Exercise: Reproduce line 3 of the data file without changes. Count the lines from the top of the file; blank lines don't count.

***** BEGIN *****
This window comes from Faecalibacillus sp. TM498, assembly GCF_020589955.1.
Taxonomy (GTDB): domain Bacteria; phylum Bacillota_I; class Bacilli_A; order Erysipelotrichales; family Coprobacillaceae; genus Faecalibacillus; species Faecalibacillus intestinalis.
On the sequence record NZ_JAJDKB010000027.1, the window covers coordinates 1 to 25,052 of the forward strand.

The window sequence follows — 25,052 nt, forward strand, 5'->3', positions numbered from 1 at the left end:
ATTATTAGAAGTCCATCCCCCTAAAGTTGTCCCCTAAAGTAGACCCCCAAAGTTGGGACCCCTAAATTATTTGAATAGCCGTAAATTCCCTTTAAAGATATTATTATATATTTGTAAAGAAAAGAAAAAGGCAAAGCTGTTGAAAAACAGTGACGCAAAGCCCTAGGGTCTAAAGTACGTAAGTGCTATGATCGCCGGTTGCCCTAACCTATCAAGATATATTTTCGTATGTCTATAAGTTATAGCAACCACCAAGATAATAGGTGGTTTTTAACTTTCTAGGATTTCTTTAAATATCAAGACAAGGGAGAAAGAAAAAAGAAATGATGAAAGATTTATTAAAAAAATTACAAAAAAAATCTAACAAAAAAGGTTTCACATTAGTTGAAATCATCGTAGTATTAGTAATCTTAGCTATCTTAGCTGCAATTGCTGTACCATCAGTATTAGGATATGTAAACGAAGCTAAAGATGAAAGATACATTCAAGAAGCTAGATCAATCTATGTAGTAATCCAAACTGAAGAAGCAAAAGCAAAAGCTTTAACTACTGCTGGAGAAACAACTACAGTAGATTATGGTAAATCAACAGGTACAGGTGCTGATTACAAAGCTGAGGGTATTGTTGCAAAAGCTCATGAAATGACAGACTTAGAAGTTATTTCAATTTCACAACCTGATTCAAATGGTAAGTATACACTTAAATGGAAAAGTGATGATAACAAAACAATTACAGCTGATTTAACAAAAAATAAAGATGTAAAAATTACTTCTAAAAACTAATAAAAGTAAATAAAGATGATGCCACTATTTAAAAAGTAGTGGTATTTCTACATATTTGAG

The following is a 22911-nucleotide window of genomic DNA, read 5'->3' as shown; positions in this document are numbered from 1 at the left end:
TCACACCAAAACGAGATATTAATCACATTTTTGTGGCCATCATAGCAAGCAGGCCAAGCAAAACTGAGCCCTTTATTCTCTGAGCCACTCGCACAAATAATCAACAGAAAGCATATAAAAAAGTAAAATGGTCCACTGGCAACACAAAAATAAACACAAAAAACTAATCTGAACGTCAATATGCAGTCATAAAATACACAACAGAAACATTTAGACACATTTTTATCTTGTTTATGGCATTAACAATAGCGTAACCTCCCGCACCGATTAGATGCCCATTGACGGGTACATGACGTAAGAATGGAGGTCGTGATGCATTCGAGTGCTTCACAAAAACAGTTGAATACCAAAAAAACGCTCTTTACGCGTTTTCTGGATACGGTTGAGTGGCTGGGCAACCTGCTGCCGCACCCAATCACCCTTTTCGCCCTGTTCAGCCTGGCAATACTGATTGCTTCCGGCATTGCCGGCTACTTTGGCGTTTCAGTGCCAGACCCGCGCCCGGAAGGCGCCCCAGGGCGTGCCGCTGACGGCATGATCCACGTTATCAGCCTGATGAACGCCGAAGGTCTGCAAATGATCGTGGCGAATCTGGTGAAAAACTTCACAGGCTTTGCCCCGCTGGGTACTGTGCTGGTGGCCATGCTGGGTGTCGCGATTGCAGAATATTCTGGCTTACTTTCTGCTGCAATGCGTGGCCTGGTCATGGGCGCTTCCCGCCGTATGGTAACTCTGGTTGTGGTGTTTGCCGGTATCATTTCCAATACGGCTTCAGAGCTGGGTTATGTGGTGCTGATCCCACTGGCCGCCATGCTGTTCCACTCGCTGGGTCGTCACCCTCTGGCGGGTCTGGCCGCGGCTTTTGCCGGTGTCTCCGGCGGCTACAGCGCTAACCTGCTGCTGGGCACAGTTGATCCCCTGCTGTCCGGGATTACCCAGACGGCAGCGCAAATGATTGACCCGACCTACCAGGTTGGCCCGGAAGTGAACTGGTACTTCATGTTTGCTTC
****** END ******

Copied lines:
On the sequence record NZ_JAJDKB010000027.1, the window covers coordinates 1 to 25,052 of the forward strand.